# Design of a Lexical Analyzer

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In this article, we discuss the design of a lexical analyzer and its role in lexical analysis, the first phase in compiler design.

## Table of contents:

- Definitions.
- Generating a lexical analyzer.
- Non-deterministic finite automata.
- Deterministic finite automata.
- Structure of the generated lexical analyzer.
- Pattern matching based on NFA.
- DFAs for lexical analyzer.
- From RE to NFA to DFA.
- Implementing the lookahead operator.
- Dead states in DFA.
- Roles of the lexical analyzer.
- References.

## Definitions.

*Lexical Analysis* is the first phase of compiler design where input is scanned to identify tokens.

A *lexeme* is an instance of a token.

A *token* is a sequence of characters representing a unit of information in the source program.

We can either hand code a lexical analyzer or use a lexical analyzer generator to design a lexical analyzer.

Hand-coding the steps involve the following;

- Specification of tokens by use of regular expressions.
- Construction of a finite automata equivalent to a regular expression.
- Recognition of tokens by a constructed finite automata.

## Generating a lexical analyzer.

A *lex* or *flex* is a program that is used to generate a lexical analyzer.

These translate regular definitions into C source code for efficient lexical analysis.

A *lexical analyzer generator* systematically translates regular expressions to *NFA* which is then translated to an efficient *DFA*.

### NFA(Non-deterministic Finite Automata).

For any particular symbol, the machine moves to any combination of states.

It is represented by a 5 tuple set (Q, âˆ‘, Î´, q0, F) where;

Q is a finite set of states

âˆ‘ is a finite set of symbols called alphabets

Î´ is the transition function where Î´: Q Ã— âˆ‘ â†’ 2Q

${\mathrm{q}}_{0}$ belongs Q is the start state

F âŠ† Q is the set of accepting (or final) states

**Graphically,**

Vertices represent states.

Labeled arcs with input alphabet show the transitions.

Initial states are denoted by an empty single incoming arc.

The final state is indicated by double circles.

### DFA(Deterministic Finite Automata).

This is a special case of NFA where no state has an Îµ-transition and for each state s and input symbol a, there exists at most one edge labeled *a* leaving *s*.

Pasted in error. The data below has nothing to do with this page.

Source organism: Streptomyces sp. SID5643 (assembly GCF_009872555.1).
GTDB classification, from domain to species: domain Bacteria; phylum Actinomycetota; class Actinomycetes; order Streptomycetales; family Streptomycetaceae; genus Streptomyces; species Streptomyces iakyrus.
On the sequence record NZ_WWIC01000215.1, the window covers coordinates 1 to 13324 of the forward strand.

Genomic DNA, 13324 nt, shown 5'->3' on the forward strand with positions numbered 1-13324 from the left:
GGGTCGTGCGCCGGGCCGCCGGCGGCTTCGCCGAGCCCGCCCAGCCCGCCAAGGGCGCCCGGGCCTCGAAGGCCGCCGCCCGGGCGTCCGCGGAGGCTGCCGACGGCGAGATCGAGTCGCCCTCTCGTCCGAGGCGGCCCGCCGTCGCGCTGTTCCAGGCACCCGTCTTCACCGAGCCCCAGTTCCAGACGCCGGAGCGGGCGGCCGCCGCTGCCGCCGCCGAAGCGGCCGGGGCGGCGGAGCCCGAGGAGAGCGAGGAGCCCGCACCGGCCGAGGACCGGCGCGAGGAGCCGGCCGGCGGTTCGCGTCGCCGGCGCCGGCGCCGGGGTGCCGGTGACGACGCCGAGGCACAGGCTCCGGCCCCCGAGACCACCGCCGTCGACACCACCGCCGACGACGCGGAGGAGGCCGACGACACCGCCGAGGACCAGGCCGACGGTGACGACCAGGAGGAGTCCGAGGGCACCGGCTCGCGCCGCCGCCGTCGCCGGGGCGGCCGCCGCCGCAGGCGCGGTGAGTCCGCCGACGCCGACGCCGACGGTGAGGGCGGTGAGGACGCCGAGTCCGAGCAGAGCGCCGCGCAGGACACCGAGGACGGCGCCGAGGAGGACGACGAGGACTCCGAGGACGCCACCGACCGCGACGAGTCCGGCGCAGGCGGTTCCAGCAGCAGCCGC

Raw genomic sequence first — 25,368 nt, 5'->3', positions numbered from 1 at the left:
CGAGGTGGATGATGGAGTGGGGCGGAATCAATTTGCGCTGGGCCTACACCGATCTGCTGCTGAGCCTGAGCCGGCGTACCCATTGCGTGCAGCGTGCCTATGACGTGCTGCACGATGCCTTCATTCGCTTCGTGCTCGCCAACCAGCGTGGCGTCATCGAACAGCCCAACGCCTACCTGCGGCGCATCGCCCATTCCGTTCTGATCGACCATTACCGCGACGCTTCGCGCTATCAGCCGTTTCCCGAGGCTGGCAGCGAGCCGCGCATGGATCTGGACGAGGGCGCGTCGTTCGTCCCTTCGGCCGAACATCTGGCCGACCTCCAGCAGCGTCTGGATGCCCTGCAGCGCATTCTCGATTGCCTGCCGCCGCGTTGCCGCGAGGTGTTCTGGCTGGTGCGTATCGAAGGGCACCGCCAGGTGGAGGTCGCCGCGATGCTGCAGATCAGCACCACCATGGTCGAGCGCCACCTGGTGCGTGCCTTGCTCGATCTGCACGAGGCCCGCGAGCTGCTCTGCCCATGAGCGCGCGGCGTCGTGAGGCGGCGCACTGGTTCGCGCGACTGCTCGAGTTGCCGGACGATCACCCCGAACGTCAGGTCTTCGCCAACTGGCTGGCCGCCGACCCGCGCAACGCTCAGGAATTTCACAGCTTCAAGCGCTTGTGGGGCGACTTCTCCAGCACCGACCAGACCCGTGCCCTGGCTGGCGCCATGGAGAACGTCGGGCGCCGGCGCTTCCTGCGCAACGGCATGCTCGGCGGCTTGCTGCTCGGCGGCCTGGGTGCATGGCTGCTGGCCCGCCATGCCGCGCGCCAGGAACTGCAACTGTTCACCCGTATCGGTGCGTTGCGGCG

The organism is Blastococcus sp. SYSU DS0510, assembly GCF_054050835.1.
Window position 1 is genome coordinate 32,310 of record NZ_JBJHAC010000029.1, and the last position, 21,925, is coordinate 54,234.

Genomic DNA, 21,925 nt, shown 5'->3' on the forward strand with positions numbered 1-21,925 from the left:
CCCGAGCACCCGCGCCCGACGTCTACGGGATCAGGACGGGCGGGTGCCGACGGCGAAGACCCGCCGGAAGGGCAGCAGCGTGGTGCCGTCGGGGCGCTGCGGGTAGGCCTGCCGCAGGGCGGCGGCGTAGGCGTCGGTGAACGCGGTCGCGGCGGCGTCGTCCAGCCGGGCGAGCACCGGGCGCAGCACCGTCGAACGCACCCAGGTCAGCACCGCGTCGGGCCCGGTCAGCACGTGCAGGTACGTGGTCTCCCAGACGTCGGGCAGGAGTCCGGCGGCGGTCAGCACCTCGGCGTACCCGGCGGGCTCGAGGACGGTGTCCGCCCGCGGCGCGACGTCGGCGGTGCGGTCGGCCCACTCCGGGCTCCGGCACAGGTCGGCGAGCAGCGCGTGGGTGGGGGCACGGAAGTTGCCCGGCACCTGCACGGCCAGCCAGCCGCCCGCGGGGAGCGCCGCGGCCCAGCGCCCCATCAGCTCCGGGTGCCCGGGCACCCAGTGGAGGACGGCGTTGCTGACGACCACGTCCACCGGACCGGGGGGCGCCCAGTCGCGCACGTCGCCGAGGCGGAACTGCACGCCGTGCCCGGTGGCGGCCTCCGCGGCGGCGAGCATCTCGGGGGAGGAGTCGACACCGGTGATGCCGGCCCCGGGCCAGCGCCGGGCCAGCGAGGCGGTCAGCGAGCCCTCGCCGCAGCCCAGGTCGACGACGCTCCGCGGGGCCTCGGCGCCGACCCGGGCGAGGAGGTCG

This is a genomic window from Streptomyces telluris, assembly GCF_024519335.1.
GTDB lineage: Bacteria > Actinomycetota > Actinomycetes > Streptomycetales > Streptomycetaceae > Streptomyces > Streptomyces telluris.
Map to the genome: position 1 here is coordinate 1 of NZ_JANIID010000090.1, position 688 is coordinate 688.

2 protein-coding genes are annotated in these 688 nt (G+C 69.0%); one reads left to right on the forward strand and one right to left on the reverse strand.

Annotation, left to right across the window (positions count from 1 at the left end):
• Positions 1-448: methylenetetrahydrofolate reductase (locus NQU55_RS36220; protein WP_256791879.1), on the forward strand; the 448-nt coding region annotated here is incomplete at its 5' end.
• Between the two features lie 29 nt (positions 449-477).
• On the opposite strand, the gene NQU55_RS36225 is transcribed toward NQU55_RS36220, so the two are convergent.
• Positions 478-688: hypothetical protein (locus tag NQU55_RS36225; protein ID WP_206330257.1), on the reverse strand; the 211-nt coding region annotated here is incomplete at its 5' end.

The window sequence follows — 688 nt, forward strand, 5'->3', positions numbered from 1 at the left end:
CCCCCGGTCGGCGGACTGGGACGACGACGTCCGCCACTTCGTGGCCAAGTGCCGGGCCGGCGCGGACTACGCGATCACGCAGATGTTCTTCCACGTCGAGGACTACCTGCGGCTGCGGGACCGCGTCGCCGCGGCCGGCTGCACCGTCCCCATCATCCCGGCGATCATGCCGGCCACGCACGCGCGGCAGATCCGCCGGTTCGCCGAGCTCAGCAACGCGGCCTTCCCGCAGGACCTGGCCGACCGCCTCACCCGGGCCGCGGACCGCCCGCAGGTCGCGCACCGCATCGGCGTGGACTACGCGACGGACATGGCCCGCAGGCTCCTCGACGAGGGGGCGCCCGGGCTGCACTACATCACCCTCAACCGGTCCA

Each entry in the transition table will be a single state, that is, at most one path exists to accept a string.

#### Structure of the generated analyzer.

The lexical analyzer comprises of a program to simulate automata and 3 components created from the lex program by the lex, these are, *a transition table for the automaton*, *functions passed directly through lex to the output* and *actions from the input program which appear as fragments of code to be invoked by the automaton simulator at the appropriate time*.

A *transition graph* is an equivalent way of representing an NFA, for each state s and an input symbol x(and Îµ), the set of successor states x leads to from s.

The empty set Ï† is used where there is no edge labeled x from s.

A transition table is the mapping of Î´ of an NFA.

Î´(0, a) = {0, 1}

Î´(0, b) = {0}

Î´(1, b) = {2}

Î´(2, b) = {3}

â‡“

State | Input a | Input b |
---|---|---|

0 | {0, 1} | {0} |

1 | {2} | |

2 | {3} |

A drawback of transition tables is that they tend to grow to very large sizes especially if most entries are empty sets Ï† which don't take any space in the transition graph.

Construction of an automaton begins by taking each regular expression pattern in the lex program and converting it to a NFA.

An NFA accepts an input string x iff there is some path with edges labeled with symbols from x in a sequence from start start to an accepting state in the transition graph.